Pregnancy and Diabetes
Pregnancy and diabetes along with starting values of the mother's blood glucose will take center stage in this discussion. This is based on the report published in 2005 authored by Wender-Ozegowska, et al of the Department of Obstetrics and Women's Diseases, K.M. University School of Medical Sciences in Poznan, Poland.
Let's dig into the background of this report. Pregnancy and diabetes still pose a problem regarding the prevention of congenital malformations in the newborn of mothers who are diabetic. It does not pose a major threat as it once did before, thanks to studies and findings on what to do.
The aim therefore of this study was to analyze the occurrence of fetal deformity in cases involving pregnancy and diabetes. The researchers also tried to spot the termination points for the first trimester glycemia levels involving fetal malformation brought about by the disease.
What methods did they use? They collected the data from the case histories involving pregnancy and diabetes and the newborns in their department. They evaluated the mother's diabetes control record along with their A1c levels. They set the glucose cut-off values by using the statistics on the fasting, 1 hour and 2 hours after eating levels.
To find out how the control levels affect the chance of giving birth to a deformed baby, they studied 198 newborns relating to pregnancy and diabetes. They also followed 4700 babies born of healthy mothers and called this the control group. What are the results of this study? I bet you can't wait.
They identified fetal malformation of 8.6% involving pregnancy and diabetes and 3.8% of the control group. They went further than this for they also evaluated the 8.6% result with another diabetic group for fifteen years from 1988 to 1993 where they discovered that 6.2% showed malformation. This result is not significant.
However, although the A1c levels during the development of the baby's organs were not significantly higher, they proved that the risk for malformation was higher when the A1c level was over 9.3%. So even though a wide range of abnormalities were observed, it is good to know that with glucose control, the risk is lower.
Now let's go to their conclusions. They confirmed that pregnancy and diabetes still pose a risk for change in the fetal development despite better glucose control but more especially in mothers with a tendency to brittle glycemia during the first three months.
It looks like that keeping the fasting glucose levels below 5.8 mmol/l and the after eating levels below 9.1 mmol/l can be a factor in decreasing the fetal malformation. It is also useful to establish the cut-off values for fasting, 1 hour and 2 hour after eating levels.
As you can see, the prognosis from a major threat has changed. Tight control and meticulous management throughout pregnancy reduce complications to about the same rate as the rest of the population. The first trimester or the first three months are particularly important as this is the period of organ development.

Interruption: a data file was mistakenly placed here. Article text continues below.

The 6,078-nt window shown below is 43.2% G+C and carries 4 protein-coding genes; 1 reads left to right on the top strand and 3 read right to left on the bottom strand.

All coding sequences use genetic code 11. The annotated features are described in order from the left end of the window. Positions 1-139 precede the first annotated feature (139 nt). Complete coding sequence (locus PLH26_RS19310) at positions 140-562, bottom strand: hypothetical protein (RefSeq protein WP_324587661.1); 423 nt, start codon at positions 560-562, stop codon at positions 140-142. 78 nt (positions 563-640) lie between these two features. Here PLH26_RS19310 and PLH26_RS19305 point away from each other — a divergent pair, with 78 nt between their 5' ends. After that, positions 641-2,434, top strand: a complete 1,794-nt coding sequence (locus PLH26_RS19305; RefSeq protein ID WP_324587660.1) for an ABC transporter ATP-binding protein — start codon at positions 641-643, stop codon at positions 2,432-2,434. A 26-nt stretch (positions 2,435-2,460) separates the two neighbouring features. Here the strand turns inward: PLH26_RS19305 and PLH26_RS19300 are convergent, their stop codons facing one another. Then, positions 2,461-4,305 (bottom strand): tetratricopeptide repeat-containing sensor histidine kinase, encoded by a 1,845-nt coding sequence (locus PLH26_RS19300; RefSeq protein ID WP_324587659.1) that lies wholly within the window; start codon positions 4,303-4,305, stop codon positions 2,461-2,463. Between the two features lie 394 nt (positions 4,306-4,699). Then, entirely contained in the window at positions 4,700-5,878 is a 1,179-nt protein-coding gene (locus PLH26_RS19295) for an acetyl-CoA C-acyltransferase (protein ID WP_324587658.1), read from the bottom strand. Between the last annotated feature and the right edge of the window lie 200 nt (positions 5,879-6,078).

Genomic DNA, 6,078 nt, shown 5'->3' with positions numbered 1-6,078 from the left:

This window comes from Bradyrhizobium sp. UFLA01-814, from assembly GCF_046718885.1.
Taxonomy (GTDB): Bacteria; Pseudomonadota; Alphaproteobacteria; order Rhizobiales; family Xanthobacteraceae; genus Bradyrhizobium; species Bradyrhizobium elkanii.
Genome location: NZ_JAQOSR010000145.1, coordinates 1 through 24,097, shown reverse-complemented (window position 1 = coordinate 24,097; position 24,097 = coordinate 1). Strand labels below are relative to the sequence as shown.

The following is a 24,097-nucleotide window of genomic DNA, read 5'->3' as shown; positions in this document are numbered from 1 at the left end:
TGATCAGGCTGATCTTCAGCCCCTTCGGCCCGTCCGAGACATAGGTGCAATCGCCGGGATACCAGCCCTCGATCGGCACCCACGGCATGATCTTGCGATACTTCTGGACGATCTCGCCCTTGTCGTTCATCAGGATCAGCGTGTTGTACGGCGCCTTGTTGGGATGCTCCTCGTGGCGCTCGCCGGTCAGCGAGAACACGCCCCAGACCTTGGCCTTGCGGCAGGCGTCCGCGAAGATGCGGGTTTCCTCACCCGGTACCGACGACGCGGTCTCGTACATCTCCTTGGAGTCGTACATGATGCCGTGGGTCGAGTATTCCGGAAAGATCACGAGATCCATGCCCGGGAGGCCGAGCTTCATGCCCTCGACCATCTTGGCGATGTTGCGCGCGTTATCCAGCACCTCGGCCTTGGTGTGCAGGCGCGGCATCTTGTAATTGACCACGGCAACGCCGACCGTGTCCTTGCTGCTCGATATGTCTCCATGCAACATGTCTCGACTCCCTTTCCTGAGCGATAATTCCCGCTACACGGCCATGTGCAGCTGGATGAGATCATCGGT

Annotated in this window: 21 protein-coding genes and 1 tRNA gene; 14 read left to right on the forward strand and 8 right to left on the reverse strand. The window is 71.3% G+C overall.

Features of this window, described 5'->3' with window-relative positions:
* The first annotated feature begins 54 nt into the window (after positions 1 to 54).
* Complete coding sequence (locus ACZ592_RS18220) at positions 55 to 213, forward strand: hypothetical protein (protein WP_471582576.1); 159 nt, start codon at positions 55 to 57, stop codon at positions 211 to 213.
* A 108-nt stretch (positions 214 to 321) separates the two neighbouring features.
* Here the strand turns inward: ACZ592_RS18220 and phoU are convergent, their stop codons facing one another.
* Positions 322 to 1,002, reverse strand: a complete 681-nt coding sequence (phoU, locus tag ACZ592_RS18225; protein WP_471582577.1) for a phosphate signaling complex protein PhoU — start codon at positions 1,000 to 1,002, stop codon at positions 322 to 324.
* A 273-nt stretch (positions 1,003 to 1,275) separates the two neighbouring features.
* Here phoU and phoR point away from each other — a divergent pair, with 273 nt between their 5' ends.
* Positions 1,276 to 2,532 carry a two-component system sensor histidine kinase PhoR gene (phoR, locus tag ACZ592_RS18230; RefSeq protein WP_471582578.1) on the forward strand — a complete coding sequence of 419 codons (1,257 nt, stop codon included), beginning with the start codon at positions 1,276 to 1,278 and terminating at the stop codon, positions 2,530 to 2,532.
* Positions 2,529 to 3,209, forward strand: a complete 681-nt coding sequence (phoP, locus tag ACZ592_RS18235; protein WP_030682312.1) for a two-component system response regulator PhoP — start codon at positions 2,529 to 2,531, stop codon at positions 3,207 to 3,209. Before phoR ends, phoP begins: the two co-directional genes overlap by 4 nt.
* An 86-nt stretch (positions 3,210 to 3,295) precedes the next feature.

Mind you, many of those who have gestational diabetes and the mild Type 2 may not need as tight a control as the cases involving Type 1 pregnancy and diabetes unless the status of the former gets worse. That is why it is important to monitor the glucose levels throughout.
GDM (gestational diabetes mellitus) happens to about 2 to 3% of pregnancies. This is why it is now routine to check this condition as soon as the pregnancy is diagnosed. The only way to do this is through a blood test. This test will also be repeated between the 24rth and 28th weeks.
The constant transfer of glucose to the mother as she nourishes the fetus through the placenta results in lower fasting glucose level. In addition, there are metabolic and hormonal changes that affect the action of the insulin. This raises the blood sugar level making it difficult to control the disease.
There is also the possibility of ketoacidosis with poorly controlled blood sugar. Ketones are bad for the fetus so it is good idea to check the mother's urine for ketones. Ketones may be due to missing a meal or snack so the body relies on the breakdown of fat for nutrition. How do we combat this?
Well, taking snacks more often and increasing the calorie intake will correct the situation. Make sure you eat a snack before bedtime so that the ketone will not sneak up on you at night. Most obstetricians recommend this. Also glucose monitoring is essential so follow the regimen as advised by the doctor.
The blood glucose when it rises, passes through the placenta into the baby. Now the trouble with this is that the insulin cannot go through the placenta so the baby's blood sugar level is unusually high when the mother's diabetes is not under control.
Then due to the rise of the blood sugar, the baby gains weight from the extra calories. The baby's pancreas become so used to making insulin to cope with the extra sugar that this is continued after birth when it is no longer needed. This will lead to low blood sugar or hypoglycemia.
Another study finds diabetes and obesity in pregnancy increases risks
Remember not to take oral hypoglycemic drugs because this may have an unfavorable effect on the fetus. Now thank heavens that the majority of pregnancy and diabetes cases end happily with normal healthy babies. Just keep working on the dietary control, glucose monitoring and exercise that's all recommended by your doctor and everything will be fine.
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